(photo by S.B.)
Earlier this spring I needed to spend a lot of nights at home and wanted something light to watch so I started Big Bang Theory, a 1/2 hour comedy program that ran from 2007-2019. The main characters are 4 friends: Leonard Hofstadter (Johnny Galecki), Sheldon Cooper (Jim Parsons), Howard Wolowitz (Simon Helberg) and Raj Koothrappali (Kunal Nayyar) who work at a university. Sheldon and Leonard live next to Penny (Kaley Cuoco).
Unlike other ensemble comedies such as Friends, the characters of Leonard, Sheldon, Howard and Raj come from very different backgrounds but they bond over shared ‘universes’ such as similar academic niches, Star Trek, Star Wars, Marvel Comics, World of Warcraft and other massively multiplayer online games.
What I find interesting is the interplay of lessons learned in homespaces (Texas, Nebraska, India), through religions and how characters use their various abilities. People who have understandings of other cultures can stay on top, while those who are dismissive of other points-of-view lose. For example, Penny, who works as a waitress, is insulted by Leonard’s academically-oriented mother, so Penny takes her to a bar and does shots with Dr. Hofstadter, who can’t hold her liquor and does something embarrassing.
Sheldon attempts to control Leonard are thwarted by Leonard’s girlfriend, a lawyer who is from India. Realizing that pre-marital dating is not accepted by Priya Koothrappali’s conservative parents, Sheldon blackmails Leonard into agreeing to his demands by threatening to tell Priya’s parents that she is dating Leonard.
I love how characters sometimes learn to use (sometimes respect) different types of knowledge and skills. Although Sheldon usually belittles Penny, when he realizes that he is not a good teacher he asks her for help. Similarly, Amy, who has also been dismissive of Penny, invites herself to Penny and Bernadette’s get-together by repeating “I’m a girl” as, despite impressive achievements, she has never had a female friend or been on a sleepover. Amy realizes Penny has access to all sorts of knowledge Amy never had a chance to acquire.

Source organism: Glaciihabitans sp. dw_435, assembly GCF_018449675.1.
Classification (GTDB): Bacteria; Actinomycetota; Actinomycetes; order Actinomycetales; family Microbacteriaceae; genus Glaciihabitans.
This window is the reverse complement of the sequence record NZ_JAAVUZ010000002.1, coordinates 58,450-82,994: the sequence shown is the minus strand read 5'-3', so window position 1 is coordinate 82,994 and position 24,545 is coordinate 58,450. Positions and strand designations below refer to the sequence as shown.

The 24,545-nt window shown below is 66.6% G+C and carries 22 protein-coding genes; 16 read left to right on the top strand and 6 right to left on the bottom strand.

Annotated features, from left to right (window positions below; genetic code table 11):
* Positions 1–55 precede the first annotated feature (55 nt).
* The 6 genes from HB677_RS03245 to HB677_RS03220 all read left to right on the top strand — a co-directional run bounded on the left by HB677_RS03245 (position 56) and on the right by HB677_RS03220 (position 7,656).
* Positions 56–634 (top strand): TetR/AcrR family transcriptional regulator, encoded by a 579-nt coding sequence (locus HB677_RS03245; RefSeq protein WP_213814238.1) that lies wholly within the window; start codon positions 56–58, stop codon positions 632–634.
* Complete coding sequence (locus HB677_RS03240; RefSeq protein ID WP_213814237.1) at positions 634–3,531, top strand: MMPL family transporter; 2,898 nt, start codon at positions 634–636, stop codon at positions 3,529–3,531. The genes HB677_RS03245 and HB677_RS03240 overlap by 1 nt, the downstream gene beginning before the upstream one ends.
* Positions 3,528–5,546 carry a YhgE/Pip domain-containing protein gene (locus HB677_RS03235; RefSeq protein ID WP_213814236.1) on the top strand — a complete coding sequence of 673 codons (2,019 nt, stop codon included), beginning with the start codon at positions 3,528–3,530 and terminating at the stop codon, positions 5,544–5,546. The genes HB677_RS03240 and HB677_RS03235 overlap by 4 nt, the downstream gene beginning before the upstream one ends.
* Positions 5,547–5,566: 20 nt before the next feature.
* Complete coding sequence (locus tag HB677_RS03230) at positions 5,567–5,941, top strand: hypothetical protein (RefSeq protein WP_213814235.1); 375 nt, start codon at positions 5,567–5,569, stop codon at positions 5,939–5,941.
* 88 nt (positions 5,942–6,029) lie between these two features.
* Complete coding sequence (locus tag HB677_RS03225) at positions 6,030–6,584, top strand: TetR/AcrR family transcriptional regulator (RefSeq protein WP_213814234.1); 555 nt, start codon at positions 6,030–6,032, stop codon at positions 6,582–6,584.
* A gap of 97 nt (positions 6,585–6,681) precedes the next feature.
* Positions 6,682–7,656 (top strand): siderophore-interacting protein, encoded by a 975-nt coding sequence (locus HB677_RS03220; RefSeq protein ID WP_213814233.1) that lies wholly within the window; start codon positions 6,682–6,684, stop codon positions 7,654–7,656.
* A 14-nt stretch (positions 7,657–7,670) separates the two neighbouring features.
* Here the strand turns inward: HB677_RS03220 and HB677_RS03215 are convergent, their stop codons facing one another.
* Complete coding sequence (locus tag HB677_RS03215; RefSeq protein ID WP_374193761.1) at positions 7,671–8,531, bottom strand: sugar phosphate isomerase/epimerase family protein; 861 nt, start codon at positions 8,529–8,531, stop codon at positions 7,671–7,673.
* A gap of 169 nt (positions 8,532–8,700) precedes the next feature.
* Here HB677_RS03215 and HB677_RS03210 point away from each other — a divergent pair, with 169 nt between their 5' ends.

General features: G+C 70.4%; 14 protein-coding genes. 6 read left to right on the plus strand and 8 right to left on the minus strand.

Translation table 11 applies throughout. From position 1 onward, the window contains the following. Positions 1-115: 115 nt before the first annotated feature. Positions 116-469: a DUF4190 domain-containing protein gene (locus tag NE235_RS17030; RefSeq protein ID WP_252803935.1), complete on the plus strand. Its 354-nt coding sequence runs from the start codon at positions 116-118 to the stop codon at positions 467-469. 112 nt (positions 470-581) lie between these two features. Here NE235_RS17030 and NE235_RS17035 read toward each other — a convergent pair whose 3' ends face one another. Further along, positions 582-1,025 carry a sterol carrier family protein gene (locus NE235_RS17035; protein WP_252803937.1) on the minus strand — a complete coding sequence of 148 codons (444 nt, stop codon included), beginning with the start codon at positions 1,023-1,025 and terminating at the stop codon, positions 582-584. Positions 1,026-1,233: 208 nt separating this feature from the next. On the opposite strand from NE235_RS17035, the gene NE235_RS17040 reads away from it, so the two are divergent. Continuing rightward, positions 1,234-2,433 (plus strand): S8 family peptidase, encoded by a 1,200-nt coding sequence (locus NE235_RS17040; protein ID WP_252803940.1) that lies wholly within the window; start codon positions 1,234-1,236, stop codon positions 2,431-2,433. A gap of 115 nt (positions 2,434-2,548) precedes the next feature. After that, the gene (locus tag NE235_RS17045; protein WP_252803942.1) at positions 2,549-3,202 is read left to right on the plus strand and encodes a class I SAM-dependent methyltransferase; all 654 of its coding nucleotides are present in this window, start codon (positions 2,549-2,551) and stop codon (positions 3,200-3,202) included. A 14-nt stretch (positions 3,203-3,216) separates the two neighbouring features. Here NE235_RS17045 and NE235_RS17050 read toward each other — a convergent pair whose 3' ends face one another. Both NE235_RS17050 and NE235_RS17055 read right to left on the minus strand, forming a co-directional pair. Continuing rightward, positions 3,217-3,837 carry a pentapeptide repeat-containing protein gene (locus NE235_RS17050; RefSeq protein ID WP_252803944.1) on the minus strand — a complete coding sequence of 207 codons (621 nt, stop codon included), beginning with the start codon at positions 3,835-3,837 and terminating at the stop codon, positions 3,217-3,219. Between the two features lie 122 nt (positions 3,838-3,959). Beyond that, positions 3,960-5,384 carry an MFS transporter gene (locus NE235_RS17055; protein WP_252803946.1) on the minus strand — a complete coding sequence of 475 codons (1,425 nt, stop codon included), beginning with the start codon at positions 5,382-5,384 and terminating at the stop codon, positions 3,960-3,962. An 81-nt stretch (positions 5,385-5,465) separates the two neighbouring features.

Hence, Penny’s lack of intellectual credentials is a source of amusement at first, but gradually becomes unimportant when it’s clear she how much she can add to their lives in other ways, from rescuing Sheldon’s battle ostrich and getting Sheldon a napkin signed by Spock to including Amy in girl chat.
This is fascinating as I am always interested in how people cope (or fail to cope) with new cultural constructs. For example, Sheldon slowly learns some social codes by rote, such as saying “there, there” and offering a hot beverage when someone is upset. This is carried to the point that, when Raj arrives in a depressed mood, Sheldon goes about making him a cup of bullion as he is out of tea. A hot beverage is required, so a hot beverage of whatever type is available must be given.
Often at the start of an episode, one person will appear to have the upper hand, only to be circumvented by another person’s use of a different kind of power. Sheldon’s eidetic memory helps him win at the card game Mystic Warlords of Ka’a but he is beaten by Wil Wheaton who has a better understanding of people’s motivations.
In another episode, Leonard and Sheldon insult the intelligence of Zach, Penny’s boyfriend with Howard and Raj looking on and giggling. After Zach leaves, Penny tells the 4 men, “For a group of guys who claim they spent most of their lives being bullied, you can be real jerks. Shame on all of you.”
The 4 friends then go to Penny’s apartment to apologize to Zach and the 5 of them end up going to a comic book store together. Sheldon again insults Zach for wanting to read Archie comics, but then realizes that having Zach join them in a group Halloween costume contest could allow them to win. The person they ridiculed is the person who completes their superhero group; Zach agrees, dons a Superman suit and they win.
It’s a lighthearted comedy but it has good lessons about accepting and learning from people who have different knowledge bases.
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